Your desktop or laptop has a large number of ports and connection types, but what are they all for and how are they different? USB 2.0, USB 3.0, eSATA, Thunderbolt, Firewire and Ethernet are some of the technologies built into many of the computers sold today. So what is the fastest connection type? What type of connection is the best to consider for an external hard drive? What about support for multiple 4K monitors? In this article, we will talk about the different types of high speed data ports and how they are used.
Regardless of which computer you have, you probably have one or more of the types of high-speed connections described in this article. Let’s take a look at the different speeds for each connection type first. Please note that the rated speeds are not what you will get in real life. You will most likely be able to get between 70% and 80% of the maximum speed listed.
The USB 2.0 connection type has largely become a standard. You’ve probably used a USB 2.0 cable to connect some device or drive to your PC or Mac at some point, and you probably have a few spare USB cables lying around your house. Although USB 3.0 is already here, many PC peripherals and other devices are still manufactured with USB 2.0 connectivity.
Many devices don’t yet use either USB 3.0 or Thunderbolt. Why? Because USB 2.0 is just fast enough to handle minor tasks, and many devices simply don’t need lightning speed like mice and keyboards. Okay, great, so how fast is USB 2.0?
USB 2.0 is rated for 480 Mbps. This is approximately 60 megabytes per second. For reference, 1000 Mbps equals 1 Gbps, which is considered Gigabit.
USB 3.0 connection type is the next step for USB (from version 2.0). USB 3.0 transfer speeds are approximately 10 times faster than previous USB 2.0 speeds. So what does this mean?
USB 3.0 is rated for 5Gbps. This is approximately 640 megabytes per second.
In 2013, USB 3.1 was also released, rated for speeds up to 10 Gb / s. That’s about 1,280 megabytes per second, or 1.2 GB per second. This means that USB 3.1 speeds are about the same as a single first-generation Thunderbolt link.
It is also worth noting that the new USB Type C connection will support USB 3.1 for a maximum data transfer rate of 10 Gbps.
eSATA stands for External SATA. SATA, of course, is the type of connection that is used to connect the internal hard drive to the computer. So, inside your desktop or laptop computer is a hard drive, which in most cases is connected to the motherboard via the SATA interface.
With eSATA, an external hard drive can use the same connection type and technology to connect to a computer. The hard drive inside the computer is faster than a standard external hard drive (USB 2.0), so what speed does eSATA provide?
eSATA is rated at 3 and 6 Gb / s.
Thunderbolt cables are the newest connection type featured on this list. Originally codenamed “Light Peak”, Thunderbolt was the first technology developed by Intel. For the consumer debut of Thunderbolt, Apple Inc. added a high-speed interface to almost all of its devices in the Mac lineup, making them one of the first companies to use this technology. Thunderbolt supports more than other connection types, but we’ll come back to that later. What speeds does Thunderbolt provide?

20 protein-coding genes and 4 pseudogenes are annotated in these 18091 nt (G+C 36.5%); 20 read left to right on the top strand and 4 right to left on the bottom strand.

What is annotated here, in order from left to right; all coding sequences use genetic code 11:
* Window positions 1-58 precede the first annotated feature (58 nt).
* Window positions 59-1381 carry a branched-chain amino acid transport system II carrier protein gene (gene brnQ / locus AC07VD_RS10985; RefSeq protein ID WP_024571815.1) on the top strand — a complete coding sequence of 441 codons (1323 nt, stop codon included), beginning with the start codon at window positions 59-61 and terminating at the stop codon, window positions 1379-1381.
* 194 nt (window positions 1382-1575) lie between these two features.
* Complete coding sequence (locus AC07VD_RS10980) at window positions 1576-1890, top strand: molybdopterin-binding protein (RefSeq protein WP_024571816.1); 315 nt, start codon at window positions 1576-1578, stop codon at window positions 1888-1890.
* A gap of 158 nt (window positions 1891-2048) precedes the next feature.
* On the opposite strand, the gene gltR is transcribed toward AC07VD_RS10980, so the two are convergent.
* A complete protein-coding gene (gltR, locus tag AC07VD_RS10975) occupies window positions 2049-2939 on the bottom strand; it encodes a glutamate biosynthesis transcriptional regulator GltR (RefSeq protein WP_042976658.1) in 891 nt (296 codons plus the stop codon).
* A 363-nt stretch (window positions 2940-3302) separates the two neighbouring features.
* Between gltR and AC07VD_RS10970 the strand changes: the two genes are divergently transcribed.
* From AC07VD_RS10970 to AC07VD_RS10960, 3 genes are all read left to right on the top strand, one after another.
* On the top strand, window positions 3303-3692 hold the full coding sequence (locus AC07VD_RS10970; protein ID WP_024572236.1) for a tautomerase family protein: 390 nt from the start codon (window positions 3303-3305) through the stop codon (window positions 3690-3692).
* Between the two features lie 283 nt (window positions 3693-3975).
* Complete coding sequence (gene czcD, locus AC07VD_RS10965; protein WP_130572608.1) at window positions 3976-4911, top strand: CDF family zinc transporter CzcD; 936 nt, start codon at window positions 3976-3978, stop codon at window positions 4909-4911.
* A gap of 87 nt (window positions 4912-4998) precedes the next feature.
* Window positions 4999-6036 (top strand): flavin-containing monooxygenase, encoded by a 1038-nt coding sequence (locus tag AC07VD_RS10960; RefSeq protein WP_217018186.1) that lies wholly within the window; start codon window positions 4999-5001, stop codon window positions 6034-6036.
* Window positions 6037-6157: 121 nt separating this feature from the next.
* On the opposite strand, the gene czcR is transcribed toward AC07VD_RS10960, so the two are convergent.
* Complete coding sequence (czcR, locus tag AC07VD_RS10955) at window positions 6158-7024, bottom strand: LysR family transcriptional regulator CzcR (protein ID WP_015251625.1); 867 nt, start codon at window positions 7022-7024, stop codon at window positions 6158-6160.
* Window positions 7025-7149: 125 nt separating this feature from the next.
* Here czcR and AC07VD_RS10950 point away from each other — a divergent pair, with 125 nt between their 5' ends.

Thunderbolt is rated at 10 Gbps per lane (x2). Thunderbolt 2 increases this value to 20 Gbps over a single link. Thunderbolt 3 doubles the bandwidth again to 40Gbps.
Firewire, or IEEE 1394, is another type of connection that has been popular for a while but has gone away in the past few years. The popularity of USB 2 and USB 3 devices has slowed the adoption of Firewire, resulting in slower connection speeds. This happened despite the Firewire 400 and 800 being faster than previous USB technologies (not including 3.0).
Firewire is rated at 3Gbps (400) and 6Gbps (800).
Ethernet is a type of connection that is used primarily for networking, so it is not designed for ultra-fast connections. However, Ethernet cables can also be used to transfer computer data.
The Ethernet speed is 100 Mbps.
Summarizing the above data, we can say that the connection types will be as follows, from fastest to slowest.
1. Thunderbolt (up to 40 Gbps)
2. USB 3.1 (10 Gbps), then USB 3.0 (5 Gbps)
3.eSATA (6Gb / s)
4. Firewire (6 Gbps)
5. Gigabit Ethernet (1 Gbps)
6. USB 2.0 (480 Mbps)
7. Ethernet (100 Mbps)
However, this analysis is not entirely accurate. As mentioned earlier, many of these maximum speeds are rarely achieved in real-world situations. Here is a diagram from Wikipedia. that summarizes the specifications for many connection types besides the ones I mentioned.
When buying an external device or a new computer, the main thing is to consider the version of the connection type. For example, if you buy a new Retina MacBook Pro laptop, you will notice that it has a USB 3.0 port and a Thunderbolt 2 port.
If you wait a bit, Apple is likely to include new Thunderbolt 3 connections in its latest MacBooks, which means you can do a lot more with these ports than before. For example, with Thunderbolt 2, you can connect up to one 4K display at 60Hz or two 4K displays at 30Hz to your computer. With Thunderbolt 3, you can connect up to three 4K displays at 60Hz or one 5K monitor at 60Hz.
Ethernet is very slow and can be used to transfer files and move folders, but its main purpose is local area network.
In my opinion, Thunderbolt and USB 3.1 (Type C) will eventually become the standard for most computers. They provide top speed with additional features such as bi-directional power and multi-monitor support. In addition, both technologies are already adopted by many major PC makers. If you have any questions, do not hesitate to comment. Enjoy!